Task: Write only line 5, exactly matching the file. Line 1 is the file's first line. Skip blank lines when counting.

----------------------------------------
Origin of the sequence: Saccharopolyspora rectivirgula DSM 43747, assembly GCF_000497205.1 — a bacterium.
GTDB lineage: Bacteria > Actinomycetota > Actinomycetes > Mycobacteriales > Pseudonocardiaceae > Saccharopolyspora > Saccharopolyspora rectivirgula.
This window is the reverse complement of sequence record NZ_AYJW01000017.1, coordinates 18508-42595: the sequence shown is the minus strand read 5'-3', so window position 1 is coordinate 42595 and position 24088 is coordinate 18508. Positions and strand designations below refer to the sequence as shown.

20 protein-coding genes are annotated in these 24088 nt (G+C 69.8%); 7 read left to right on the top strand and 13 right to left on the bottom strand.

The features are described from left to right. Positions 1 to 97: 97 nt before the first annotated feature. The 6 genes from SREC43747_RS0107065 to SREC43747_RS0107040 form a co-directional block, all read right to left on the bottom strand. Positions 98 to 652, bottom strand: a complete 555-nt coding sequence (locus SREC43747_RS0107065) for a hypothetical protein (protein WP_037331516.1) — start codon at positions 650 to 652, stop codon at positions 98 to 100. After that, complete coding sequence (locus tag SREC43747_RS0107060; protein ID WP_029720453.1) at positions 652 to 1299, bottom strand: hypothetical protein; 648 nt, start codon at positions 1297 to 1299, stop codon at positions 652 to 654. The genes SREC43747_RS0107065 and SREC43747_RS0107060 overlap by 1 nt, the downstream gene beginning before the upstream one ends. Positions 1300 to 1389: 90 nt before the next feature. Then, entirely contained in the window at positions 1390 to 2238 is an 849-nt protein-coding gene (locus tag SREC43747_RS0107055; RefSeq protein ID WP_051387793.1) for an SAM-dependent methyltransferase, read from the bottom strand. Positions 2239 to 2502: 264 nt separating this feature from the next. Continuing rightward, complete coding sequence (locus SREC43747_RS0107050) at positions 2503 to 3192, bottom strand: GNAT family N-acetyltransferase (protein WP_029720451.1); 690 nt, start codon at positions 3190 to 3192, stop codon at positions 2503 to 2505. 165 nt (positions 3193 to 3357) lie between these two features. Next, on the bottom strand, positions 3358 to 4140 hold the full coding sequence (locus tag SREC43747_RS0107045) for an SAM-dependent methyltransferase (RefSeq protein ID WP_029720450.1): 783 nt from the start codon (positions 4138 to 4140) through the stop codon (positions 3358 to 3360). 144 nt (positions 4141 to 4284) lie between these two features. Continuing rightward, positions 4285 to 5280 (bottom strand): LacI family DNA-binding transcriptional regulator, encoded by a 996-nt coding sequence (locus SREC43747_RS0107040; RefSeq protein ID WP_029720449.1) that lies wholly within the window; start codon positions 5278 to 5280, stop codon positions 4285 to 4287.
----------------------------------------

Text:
The features are described from left to right. Positions 1 to 97: 97 nt before the first annotated feature. The 6 genes from SREC43747_RS0107065 to SREC43747_RS0107040 form a co-directional block, all read right to left on the bottom strand. Positions 98 to 652, bottom strand: a complete 555-nt coding sequence (locus SREC43747_RS0107065) for a hypothetical protein (protein WP_037331516.1) — start codon at positions 650 to 652, stop codon at positions 98 to 100. After that, complete coding sequence (locus tag SREC43747_RS0107060; protein ID WP_029720453.1) at positions 652 to 1299, bottom strand: hypothetical protein; 648 nt, start codon at positions 1297 to 1299, stop codon at positions 652 to 654. The genes SREC43747_RS0107065 and SREC43747_RS0107060 overlap by 1 nt, the downstream gene beginning before the upstream one ends. Positions 1300 to 1389: 90 nt before the next feature. Then, entirely contained in the window at positions 1390 to 2238 is an 849-nt protein-coding gene (locus tag SREC43747_RS0107055; RefSeq protein ID WP_051387793.1) for an SAM-dependent methyltransferase, read from the bottom strand. Positions 2239 to 2502: 264 nt separating this feature from the next. Continuing rightward, complete coding sequence (locus SREC43747_RS0107050) at positions 2503 to 3192, bottom strand: GNAT family N-acetyltransferase (protein WP_029720451.1); 690 nt, start codon at positions 3190 to 3192, stop codon at positions 2503 to 2505. 165 nt (positions 3193 to 3357) lie between these two features. Next, on the bottom strand, positions 3358 to 4140 hold the full coding sequence (locus tag SREC43747_RS0107045) for an SAM-dependent methyltransferase (RefSeq protein ID WP_029720450.1): 783 nt from the start codon (positions 4138 to 4140) through the stop codon (positions 3358 to 3360). 144 nt (positions 4141 to 4284) lie between these two features. Continuing rightward, positions 4285 to 5280 (bottom strand): LacI family DNA-binding transcriptional regulator, encoded by a 996-nt coding sequence (locus SREC43747_RS0107040; RefSeq protein ID WP_029720449.1) that lies wholly within the window; start codon positions 5278 to 5280, stop codon positions 4285 to 4287.